Trump budget slashes funding for clean water programs

EPA gets 31 percent cut in proposed plan.

May 24th, 2017
President Donald Trump released his fiscal 2018 budget on Tuesday. Photo: whitehouse.gov.
President Donald Trump released his fiscal 2018 budget on Tuesday. Photo: whitehouse.gov.

WASHINGTON, DC, MAY 24, 2017 -- President Trump's 2018 budget, released Tuesday would slash funding for theEnvironmental Protection Agency, eliminating thousands of jobs and imposing massive cuts to clean air and water programs. Cuts at the EPA total $5.7 billion, a 31 percent cut from the current budget year. The Associated Press reports that under the proposed plan, the agency's workforce would drop from 15,416 full-time employees to 11,611.

Trump's proposed budget would also cut EPA's Superfund budget by $330 million. EPA's science and technology programs, with a total reduction of 38 percent, would cause the elimination of dozens of regional programs, including those that reduce pollution in the Great Lakes, Puget Sound and other large water bodies.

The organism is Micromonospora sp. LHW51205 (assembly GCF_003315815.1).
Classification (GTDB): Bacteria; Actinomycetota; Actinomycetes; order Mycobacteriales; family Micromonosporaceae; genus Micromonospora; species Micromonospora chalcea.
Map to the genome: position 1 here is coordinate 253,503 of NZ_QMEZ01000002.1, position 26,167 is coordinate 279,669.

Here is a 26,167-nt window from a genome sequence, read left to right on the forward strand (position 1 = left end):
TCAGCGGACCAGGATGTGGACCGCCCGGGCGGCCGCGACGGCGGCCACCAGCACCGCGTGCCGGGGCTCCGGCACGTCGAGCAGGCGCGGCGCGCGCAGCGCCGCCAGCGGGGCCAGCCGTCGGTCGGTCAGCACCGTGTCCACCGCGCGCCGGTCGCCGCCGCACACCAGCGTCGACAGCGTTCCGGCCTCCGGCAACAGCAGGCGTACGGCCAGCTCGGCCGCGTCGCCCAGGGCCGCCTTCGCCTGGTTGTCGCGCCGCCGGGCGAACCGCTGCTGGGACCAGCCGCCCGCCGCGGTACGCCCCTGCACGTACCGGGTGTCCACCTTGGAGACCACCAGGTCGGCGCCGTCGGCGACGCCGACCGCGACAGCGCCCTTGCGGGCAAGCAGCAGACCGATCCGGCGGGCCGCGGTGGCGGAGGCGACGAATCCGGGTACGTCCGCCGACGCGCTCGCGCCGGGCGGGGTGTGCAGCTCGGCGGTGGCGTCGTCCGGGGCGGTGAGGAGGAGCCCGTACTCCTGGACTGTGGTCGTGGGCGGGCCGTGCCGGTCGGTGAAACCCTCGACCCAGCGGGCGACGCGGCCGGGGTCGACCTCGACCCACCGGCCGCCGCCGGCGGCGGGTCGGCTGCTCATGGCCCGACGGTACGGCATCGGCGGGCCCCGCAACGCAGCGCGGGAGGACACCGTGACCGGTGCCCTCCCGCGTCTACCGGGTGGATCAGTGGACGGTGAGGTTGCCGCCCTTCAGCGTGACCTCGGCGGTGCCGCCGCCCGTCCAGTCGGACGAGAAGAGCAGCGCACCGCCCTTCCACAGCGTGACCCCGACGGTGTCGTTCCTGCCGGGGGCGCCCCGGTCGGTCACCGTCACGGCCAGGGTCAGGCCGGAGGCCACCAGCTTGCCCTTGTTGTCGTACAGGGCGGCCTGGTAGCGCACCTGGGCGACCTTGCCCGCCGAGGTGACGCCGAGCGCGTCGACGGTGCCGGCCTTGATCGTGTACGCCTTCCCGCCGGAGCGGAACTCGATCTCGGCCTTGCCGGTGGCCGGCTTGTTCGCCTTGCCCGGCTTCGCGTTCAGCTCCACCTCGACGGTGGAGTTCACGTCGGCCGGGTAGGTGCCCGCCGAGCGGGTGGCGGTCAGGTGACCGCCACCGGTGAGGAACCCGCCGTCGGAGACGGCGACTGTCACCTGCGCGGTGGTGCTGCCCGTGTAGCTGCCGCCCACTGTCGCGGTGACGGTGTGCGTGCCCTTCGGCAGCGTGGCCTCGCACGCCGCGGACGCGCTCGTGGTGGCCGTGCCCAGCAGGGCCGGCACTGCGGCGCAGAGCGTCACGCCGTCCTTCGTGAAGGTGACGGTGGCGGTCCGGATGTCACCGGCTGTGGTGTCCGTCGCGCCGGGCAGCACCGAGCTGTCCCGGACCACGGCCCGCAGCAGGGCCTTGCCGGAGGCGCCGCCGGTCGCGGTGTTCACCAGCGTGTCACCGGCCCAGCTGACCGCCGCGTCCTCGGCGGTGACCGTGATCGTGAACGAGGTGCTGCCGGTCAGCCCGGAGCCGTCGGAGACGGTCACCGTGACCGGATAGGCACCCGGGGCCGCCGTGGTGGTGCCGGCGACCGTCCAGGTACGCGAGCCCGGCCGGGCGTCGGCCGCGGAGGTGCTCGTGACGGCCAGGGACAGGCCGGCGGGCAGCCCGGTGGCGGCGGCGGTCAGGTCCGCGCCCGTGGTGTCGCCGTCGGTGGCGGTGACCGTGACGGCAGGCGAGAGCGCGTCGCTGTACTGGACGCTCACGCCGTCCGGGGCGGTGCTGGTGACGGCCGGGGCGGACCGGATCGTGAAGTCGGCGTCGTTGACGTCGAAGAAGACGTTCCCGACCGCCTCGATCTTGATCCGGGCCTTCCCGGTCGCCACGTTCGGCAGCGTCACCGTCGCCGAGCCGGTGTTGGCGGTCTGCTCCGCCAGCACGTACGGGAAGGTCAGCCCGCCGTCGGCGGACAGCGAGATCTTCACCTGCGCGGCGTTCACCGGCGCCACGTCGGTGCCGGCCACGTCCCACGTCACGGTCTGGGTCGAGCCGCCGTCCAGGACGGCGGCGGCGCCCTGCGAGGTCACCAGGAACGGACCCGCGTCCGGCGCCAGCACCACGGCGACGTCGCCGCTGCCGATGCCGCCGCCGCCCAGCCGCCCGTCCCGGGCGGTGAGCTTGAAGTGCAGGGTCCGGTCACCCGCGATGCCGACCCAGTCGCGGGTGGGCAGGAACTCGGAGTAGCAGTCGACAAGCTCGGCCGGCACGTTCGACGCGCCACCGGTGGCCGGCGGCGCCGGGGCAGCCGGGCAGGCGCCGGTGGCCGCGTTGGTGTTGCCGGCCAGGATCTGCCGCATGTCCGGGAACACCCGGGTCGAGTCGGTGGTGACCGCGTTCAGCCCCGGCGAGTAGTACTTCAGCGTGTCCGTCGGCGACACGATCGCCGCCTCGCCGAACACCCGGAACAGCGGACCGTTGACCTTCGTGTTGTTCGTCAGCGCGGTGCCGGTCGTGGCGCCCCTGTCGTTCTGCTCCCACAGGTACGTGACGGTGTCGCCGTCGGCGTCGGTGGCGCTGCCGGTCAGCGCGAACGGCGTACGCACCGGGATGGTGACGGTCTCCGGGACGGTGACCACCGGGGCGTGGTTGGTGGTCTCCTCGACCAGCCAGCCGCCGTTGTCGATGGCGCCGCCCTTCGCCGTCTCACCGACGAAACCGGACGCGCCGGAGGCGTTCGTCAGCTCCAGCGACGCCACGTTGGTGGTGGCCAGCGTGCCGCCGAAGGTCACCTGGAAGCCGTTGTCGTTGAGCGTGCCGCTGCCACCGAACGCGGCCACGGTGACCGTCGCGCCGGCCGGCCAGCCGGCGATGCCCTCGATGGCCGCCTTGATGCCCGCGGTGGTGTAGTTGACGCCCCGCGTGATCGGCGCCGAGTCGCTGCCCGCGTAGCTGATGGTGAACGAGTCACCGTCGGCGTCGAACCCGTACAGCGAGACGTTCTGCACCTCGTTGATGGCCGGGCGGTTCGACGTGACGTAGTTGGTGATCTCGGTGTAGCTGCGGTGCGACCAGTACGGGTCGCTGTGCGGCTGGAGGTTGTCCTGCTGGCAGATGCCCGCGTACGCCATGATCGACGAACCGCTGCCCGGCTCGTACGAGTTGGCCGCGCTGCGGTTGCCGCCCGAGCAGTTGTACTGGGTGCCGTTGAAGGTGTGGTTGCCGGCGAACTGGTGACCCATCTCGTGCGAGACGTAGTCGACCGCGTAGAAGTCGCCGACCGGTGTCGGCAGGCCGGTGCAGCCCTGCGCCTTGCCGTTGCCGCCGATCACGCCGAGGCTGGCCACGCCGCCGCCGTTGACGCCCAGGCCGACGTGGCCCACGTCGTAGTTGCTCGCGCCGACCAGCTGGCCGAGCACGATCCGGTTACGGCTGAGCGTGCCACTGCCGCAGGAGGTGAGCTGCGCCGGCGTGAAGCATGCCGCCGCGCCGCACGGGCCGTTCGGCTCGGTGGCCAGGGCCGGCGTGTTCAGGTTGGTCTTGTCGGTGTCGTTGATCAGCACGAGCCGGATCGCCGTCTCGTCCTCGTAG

The EPA released a statement saying "the President's budget aims to reduce redundancies and inefficiencies and prioritize EPA's core statutory mission of providing Americans with clean air, land, and water.

"Over $651 million in program eliminations, including Geographic Programs and non-point source grants, and $115 million in major programmatic changes will focus the agency's water programs on addressing core statutory requirements and national priorities. Responsibility for funding local environmental efforts is returned to State and local entities."

"The President's budget respects the American taxpayer," said EPA Administrator Scott Pruitt. "This budget supports EPA's highest priorities with federal funding for priority work in infrastructure, air and water quality, and ensuring the safety of chemicals in the marketplace."

The proposed budget has already drawn criticism from each side of the aisle on Capitol Hill, where many of the proposed program cuts have strong bipartisan support. The spending plan now goes to Congress for approval.

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